We’ve all heard the story of the woman who was murdered in New York City in sight of thirty eight people who did nothing, a story that told us all of the moral degradation of modern urban society. I thought the story was apocryphal. Well, this movie is about her brother, his quest to find out what really happened, and to finally come to terms with the death of his sister.
As the girlfriend said to me, the moment you ask yourself ‘could 38 people really witness a murder and none of them do anything?’ you start to realize this story couldn’t possibly be true. Even in the Nazi concentration camps there were acts of compassion and kindness.
And, sure enough, the brother – who seems to have become obsessed with his sister’s death since his retirement – discovers that the New York Times exaggerated the story to sell papers/make a statement about New York and that the thirty eight witnesses only heard the scream, multiple people claim to have called 911, and multiple people tried to or came to her aid. So no, 38 people didn’t watch someone die and did nothing.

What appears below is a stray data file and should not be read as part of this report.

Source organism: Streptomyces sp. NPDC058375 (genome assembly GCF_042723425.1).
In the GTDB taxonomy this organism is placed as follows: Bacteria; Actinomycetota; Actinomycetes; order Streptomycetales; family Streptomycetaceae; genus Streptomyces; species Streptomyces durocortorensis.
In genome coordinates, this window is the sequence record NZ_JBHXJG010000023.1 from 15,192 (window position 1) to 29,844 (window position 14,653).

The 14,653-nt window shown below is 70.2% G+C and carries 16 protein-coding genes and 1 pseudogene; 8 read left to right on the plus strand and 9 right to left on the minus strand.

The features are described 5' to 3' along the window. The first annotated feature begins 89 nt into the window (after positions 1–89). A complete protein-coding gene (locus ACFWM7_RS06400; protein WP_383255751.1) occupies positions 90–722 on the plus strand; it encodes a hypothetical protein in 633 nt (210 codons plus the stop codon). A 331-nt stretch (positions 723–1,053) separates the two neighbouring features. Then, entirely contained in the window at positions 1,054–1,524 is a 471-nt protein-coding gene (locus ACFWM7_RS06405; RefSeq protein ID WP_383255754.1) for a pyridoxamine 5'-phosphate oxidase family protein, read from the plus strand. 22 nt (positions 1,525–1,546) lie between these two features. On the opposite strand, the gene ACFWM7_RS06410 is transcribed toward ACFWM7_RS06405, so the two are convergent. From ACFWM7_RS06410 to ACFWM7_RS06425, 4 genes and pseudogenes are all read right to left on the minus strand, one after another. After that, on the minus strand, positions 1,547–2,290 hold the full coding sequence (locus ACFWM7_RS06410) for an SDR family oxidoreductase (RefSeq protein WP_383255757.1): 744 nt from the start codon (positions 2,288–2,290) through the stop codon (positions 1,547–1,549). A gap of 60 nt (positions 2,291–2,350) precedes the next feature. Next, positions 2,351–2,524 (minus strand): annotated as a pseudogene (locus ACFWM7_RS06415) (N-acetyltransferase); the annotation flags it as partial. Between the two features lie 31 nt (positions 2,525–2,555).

Rather than a story about apathy in the big bad city, the story is really about how loss can destroy families and alter lives, how every media outlet must be scrutinized on every story no matter how prestigious, and how memory can dominate life.
I’m always wary of a film produced by its subject, but it doesn’t seem to have affected the final cut here. Genovese’s obsession to discover what happened is portrayed as an actual, problematic obsession with more honesty about that obsession than we could have asked for, and we get a nuanced portrait of how stories change and how the telling of them matters more than we could possibly know.
The film is also supported by some of the best animation I’ve ever seen in a documentary.
Well worth your time.